88. 88. Segment(left1, m1, right1) Segment(left2, m2, right2) Segment(left1, m1 + [ ? ] + m2, right2) …Word Split… ©ASERT2006-2013
  89. 89. …Word Split… ©ASERT2006-2013 class Util { static maybeWord(s) { s ? [s] : [] } } import static Util.* @Immutable class Chunk { String s public static final ZERO = new Chunk('') def plus(Chunk other) { new Chunk(s + other.s) } def plus(Segment other) { new Segment(s + other.l, other.m, other.r) } def flatten() { maybeWord(s) } } @Immutable class Segment { String l; List m; String r public static final ZERO = new Segment('', [], '') def plus(Chunk other) { new Segment(l, m, r + other.s) } def plus(Segment other) { new Segment(l, m + maybeWord(r + other.l) + other.m, other.r) } def flatten() { maybeWord(l) + m + maybeWord(r) } }
  90. 90. …Word Split… ©ASERT2006-2013 def processChar(ch) { ch == ' ' ? new Segment('', [], '') : new Chunk(ch) } def swords(s) { s.inject(Chunk.ZERO) { result, ch -> result + processChar(ch) } } assert swords("Here is a sesquipedalian string of words").flatten() == ['Here', 'is', 'a', 'sesquipedalian', 'string', 'of', 'words']
  91. 91. …Word Split… ©ASERT2006-2013
  92. 92. …Word Split… ©ASERT2006-2013
  93. 93. …Word Split… ©ASERT2006-2013 THREADS = 4 def pwords(s) { int n = (s.size() + THREADS - 1) / THREADS def map = new ConcurrentHashMap() (0..<THREADS).collect { i -> Thread.start { def (min, max) = [ [s.size(), i * n].min(), [s.size(), (i + 1) * n].min() ] map[i] = swords(s[min..<max]) } }*.join() (0..<THREADS).collect { i -> map[i] }.sum().flatten() }
  94. 94. …Word Split… ©ASERT2006-2013 import static groovyx.gpars.GParsPool.withPool THRESHHOLD = 10 def partition(piece) { piece.size() <= THRESHHOLD ? piece : [piece[0..<THRESHHOLD]] + partition(piece.substring(THRESHHOLD)) } def pwords = { input -> withPool(THREADS) { partition(input).parallel.map(swords).reduce{ a, b -> a + b }.flatten() } }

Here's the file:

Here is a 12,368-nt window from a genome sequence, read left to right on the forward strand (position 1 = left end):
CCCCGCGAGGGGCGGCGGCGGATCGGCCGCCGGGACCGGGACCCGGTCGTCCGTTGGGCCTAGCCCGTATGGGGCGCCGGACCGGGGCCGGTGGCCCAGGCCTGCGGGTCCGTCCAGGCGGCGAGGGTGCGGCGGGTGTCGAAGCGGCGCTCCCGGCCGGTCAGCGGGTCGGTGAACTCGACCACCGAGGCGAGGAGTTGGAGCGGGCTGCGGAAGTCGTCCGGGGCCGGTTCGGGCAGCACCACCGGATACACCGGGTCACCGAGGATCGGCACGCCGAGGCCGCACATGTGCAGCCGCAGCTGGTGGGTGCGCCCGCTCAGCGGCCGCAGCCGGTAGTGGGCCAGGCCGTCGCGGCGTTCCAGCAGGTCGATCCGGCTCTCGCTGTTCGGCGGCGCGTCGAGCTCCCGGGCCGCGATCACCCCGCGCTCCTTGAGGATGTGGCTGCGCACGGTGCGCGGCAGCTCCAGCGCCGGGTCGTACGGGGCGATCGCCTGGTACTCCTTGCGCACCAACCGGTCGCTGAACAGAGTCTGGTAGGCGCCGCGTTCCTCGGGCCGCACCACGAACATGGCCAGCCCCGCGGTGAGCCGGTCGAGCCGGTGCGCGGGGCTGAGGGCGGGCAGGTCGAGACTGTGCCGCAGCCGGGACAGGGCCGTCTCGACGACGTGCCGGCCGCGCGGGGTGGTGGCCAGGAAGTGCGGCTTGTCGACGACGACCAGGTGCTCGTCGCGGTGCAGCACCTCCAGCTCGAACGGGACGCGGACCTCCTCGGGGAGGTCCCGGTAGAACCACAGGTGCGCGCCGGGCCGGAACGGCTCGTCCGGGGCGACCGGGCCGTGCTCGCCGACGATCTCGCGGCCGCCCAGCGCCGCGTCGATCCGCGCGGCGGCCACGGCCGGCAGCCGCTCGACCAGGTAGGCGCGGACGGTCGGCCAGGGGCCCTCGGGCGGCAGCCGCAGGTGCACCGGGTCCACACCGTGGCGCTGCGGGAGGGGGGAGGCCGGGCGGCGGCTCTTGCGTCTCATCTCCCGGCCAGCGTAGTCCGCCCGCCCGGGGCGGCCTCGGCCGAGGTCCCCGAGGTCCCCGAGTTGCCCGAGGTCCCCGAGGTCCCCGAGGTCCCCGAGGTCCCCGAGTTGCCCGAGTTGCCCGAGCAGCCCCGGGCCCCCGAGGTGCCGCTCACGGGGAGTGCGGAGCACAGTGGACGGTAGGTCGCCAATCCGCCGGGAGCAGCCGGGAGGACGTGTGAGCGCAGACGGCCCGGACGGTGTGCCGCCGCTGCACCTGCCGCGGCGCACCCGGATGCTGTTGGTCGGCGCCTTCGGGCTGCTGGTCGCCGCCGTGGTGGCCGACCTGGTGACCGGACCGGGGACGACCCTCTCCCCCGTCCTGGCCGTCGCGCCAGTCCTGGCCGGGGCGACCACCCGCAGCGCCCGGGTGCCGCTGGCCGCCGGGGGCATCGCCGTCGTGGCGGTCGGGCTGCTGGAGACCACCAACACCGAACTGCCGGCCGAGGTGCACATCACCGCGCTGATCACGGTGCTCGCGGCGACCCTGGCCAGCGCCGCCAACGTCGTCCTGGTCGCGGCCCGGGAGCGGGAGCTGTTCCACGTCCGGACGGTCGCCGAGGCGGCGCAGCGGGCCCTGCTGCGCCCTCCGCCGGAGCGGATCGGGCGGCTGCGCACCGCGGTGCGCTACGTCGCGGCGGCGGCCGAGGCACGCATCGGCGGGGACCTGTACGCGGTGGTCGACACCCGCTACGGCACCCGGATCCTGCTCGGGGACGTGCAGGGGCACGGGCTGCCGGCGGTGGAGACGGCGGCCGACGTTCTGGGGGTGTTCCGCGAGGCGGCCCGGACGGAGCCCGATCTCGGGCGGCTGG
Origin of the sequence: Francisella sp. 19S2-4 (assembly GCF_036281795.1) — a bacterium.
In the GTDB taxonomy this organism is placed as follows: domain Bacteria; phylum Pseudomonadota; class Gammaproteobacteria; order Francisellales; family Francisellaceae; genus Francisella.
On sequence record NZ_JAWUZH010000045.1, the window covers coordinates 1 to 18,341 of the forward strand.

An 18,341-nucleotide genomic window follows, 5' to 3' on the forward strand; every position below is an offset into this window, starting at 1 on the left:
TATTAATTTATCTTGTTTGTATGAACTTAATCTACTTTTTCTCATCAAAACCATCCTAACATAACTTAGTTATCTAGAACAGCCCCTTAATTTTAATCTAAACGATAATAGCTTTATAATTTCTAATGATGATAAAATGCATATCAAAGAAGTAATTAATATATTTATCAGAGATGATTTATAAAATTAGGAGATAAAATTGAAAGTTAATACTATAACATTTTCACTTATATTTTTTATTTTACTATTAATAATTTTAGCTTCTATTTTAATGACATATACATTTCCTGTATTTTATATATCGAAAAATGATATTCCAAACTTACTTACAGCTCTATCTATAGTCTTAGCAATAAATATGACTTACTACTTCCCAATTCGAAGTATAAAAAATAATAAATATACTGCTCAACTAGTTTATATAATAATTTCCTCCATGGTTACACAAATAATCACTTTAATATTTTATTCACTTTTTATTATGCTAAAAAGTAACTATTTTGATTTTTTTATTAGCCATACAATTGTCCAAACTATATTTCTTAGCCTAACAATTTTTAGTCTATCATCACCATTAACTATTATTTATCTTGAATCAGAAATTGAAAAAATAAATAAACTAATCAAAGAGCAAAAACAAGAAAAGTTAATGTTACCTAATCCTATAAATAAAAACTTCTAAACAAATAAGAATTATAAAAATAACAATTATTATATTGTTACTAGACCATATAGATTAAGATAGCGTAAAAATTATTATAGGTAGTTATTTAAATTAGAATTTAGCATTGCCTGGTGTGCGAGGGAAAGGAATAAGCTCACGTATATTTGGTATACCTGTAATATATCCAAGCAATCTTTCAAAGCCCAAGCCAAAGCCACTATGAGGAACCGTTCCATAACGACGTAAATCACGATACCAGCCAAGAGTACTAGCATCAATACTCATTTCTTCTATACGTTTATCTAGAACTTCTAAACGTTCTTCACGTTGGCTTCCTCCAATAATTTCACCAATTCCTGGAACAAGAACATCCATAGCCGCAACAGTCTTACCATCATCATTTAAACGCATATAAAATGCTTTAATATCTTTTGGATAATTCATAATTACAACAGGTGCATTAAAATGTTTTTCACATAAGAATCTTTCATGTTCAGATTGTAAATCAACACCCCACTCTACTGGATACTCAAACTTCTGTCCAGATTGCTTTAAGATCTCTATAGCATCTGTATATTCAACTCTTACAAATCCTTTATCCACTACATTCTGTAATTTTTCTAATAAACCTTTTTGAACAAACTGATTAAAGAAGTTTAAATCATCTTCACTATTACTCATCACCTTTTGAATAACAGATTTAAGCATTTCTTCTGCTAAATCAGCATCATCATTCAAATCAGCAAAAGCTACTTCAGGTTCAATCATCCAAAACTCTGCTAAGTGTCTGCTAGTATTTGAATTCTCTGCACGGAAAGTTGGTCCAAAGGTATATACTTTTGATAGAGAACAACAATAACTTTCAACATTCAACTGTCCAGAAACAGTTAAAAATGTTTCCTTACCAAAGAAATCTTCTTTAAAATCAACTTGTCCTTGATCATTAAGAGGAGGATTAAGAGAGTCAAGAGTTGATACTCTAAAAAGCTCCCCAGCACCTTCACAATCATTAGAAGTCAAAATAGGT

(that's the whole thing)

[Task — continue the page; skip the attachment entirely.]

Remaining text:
95. 95. …Guy Steele example in Groovy… ©ASERT2006-2013 def words = { s -> int n = (s.size() + THREADS - 1) / THREADS def min = (0..<THREADS).collectEntries{ [it, [s.size(),it*n].min()] } def max = (0..<THREADS).collectEntries{ [it, [s.size(),(it+1)*n].min()] } def result = new DataFlows().with { task { a = swords(s[min[0]..<max[0]]) } task { b = swords(s[min[1]..<max[1]]) } task { c = swords(s[min[2]..<max[2]]) } task { d = swords(s[min[3]..<max[3]]) } task { sum1 = a + b } task { sum2 = c + d } task { sum = sum1 + sum2 } println 'Tasks ahoy!' sum } switch(result) { case Chunk: return maybeWord(result.s) case Segment: return result.with{ maybeWord(l) + m + maybeWord(r) } } } DataFlow version: partially hard-coded to 4 partitions for easier reading
  96. 96. …Guy Steele example in Groovy… ©ASERT2006-2013 GRANULARITY_THRESHHOLD = 10 THREADS = 4 println GParsPool.withPool(THREADS) { def result = runForkJoin(0, input.size(), input){ first, last, s -> def size = last - first if (size <= GRANULARITY_THRESHHOLD) { swords(s[first..<last]) } else { // divide and conquer def mid = first + ((last - first) >> 1) forkOffChild(first, mid, s) forkOffChild(mid, last, s) childrenResults.sum() } } switch(result) { case Chunk: return maybeWord(result.s) case Segment: return result.with{ maybeWord(l) + m + maybeWord(r) } } } Fork/Join version
  97. 97. …Guy Steele example in Groovy ©ASERT2006-2013 println GParsPool.withPool(THREADS) { def ans = input.collectParallel{ processChar(it) }.sum() switch(ans) { case Chunk: return maybeWord(ans.s) case Segment: return ans.with{ maybeWord(l) + m + maybeWord(r) } } } Just leveraging the algorithm’s parallel nature
  98. 98. Topics • Intro to Functional Style • Functional Basics • Immutability & Persistent Data Structures • Laziness & Strictness • GPars & Concurrency • Type Safety • Word Split (bonus material) More Info ©ASERT2006-2013
  99. 99. More Information: Groovy in Action